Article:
How To Avoid The Biggest Virtual Interview Mistake
The biggest mistake you can make with a virtual interview is not taking it seriously. In the past, phone interviews were used primarily for screening. A recruiter or human resources associate called potential candidates to get basic information: are they still looking, do they meet the essential qualifications, do their salary requirements fall in the employer’s range, etc.
They also screened for basic communication skills. Can this person carry on a conversation?
If the candidate passes the initial screening they were invited in for an interview.
Virtual interviews, even for local candidates, was becoming more common when I was a recruiter almost 10 years ago. When COVID hit virtual interviews became the only option.
And it looks like virtual interviews are here to stay.
Today, candidates will likely have have several virtual interviews before being invited for an in-person discussion.
- A screening interview – with a recruiter or HR associate
- A longer interview with senior HR personnel
- A phone or Skype interview with the hiring manager’s assistant or someone else on the team
- A phone or Skype interview with the hiring manager
While these steps are a generalization, the point is that you should expect to have 2 to 3 video or phone interviews before meeting anyone in person.
Boost Your Interview Results By Demonstrating Your Value
Most of the resumes I see focus on what people do on a daily basis. The results is a boring list of duties and responsibilities that’s unlikely to inspire anyone to call them. .
Employers want to know what you can do for them. The best way to show your value is to focus on what you’ve done for your current and previous employer. They want to know about the positive impact you’ve made
The same is true for interviews. Employers don’t want to hear about your duties and responsibilities, what you do every day. They want to hear about your achievements.
Maybe you didn’t directly generate revenue, but maybe you saved the account by providing extra service. Perhaps you redesigned a process so it takes 2 days a month instead of 5 freeing staff to take on other duties. Maybe you leveraged your business relationships to build a promising pipeline.
Ignore These 5 Interview Don’ts At Your Peril
It takes a lot of work to secure a job interview. Creating a list of target employers. Preparing a results-driven resume or having one written for you. Spending hours networking online and in person. The list goes on.
When you do get that coveted interview with your target employer be sure to make a good first impression. There are many articles on what to do, here are a few interview don’ts.
Don’t dodge the salary question. Most likely your first interview with a recruiter will include the dreaded “salary” question. While this is a bit uncomfortable on both sides, recruiters need to ask. They need to see if you are in the hiring managers salary range. You can make the process less anxiety provoking by planning in advance.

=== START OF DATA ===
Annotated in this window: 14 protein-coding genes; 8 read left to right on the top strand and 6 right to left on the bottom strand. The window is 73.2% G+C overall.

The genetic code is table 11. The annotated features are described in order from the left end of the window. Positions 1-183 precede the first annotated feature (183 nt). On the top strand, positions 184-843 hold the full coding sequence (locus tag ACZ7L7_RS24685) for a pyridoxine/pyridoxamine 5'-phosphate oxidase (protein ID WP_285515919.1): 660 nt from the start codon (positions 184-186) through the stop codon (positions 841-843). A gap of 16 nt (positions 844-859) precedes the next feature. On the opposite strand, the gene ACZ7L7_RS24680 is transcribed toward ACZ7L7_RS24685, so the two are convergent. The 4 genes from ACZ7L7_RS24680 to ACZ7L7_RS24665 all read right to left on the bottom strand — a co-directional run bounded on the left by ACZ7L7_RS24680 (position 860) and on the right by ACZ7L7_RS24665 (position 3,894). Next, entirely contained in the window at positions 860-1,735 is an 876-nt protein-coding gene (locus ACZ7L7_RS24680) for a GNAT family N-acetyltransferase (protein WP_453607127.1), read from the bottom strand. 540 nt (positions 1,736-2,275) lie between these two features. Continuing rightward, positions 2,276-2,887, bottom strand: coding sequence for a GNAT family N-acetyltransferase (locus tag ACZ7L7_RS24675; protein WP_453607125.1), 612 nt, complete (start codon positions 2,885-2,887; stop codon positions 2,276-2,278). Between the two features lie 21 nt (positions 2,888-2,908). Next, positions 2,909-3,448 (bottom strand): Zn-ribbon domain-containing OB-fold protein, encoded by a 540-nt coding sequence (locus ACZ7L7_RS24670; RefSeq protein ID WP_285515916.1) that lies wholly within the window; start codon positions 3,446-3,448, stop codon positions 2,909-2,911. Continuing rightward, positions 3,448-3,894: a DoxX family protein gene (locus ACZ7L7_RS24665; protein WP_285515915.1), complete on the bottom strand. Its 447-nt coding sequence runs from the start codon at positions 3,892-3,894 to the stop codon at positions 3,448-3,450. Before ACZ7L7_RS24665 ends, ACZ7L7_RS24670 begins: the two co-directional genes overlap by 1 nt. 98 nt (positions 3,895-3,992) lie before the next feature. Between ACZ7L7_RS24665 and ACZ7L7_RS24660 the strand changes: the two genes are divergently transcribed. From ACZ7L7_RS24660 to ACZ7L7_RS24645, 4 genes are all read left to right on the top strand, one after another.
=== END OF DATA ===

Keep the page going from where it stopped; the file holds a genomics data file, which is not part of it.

9 Easily Avoidable Interview Blunders
There is no shortage of articles “how to succeed” in job interviews. You can find advice on how to answer tough questions, suggestions on what to wear and everything else in between. But, sometimes looking at other people’s mistakes can be an even better lesson.
With this in mind, I asked recruiters and hiring managers to send me some “Interview Bloopers” things that made them stop and say “I can’t believe that he or she just did that!” Having worked in the career field for over a decade I’ve heard a lot of stories about inappropriate behavior by candidates. But, some of the submissions, including one candidate’s obsession with reality TV, shocked even me.
While some of these stories may make you chuckle, they should also serve as cautionary tales.
10 Interview Mistakes That Can Cost You The Job
Candidates are, understandably, disappointed when they’re not called back after a job interview. Even if the job wasn’t so great or the boss seemed a bit of a micromanager, they still want to get that second or third interview.
A common candidate complaint is that they don’t get any feedback.
Recruiters are sometimes not forthcoming and HR can be cagy when it comes to telling people why they didn’t get the job.
This happens for a lot of reasons. Sometimes recruiters don’t get anything more than the candidate wasn’t a “good fit.” HR may not provide feedback because of legal concerns. Besides that, everyone is busy.
That’s one of the reason’s CareerBuilder surveys are so valuable. They provide feedback straight from the employer’s mouth.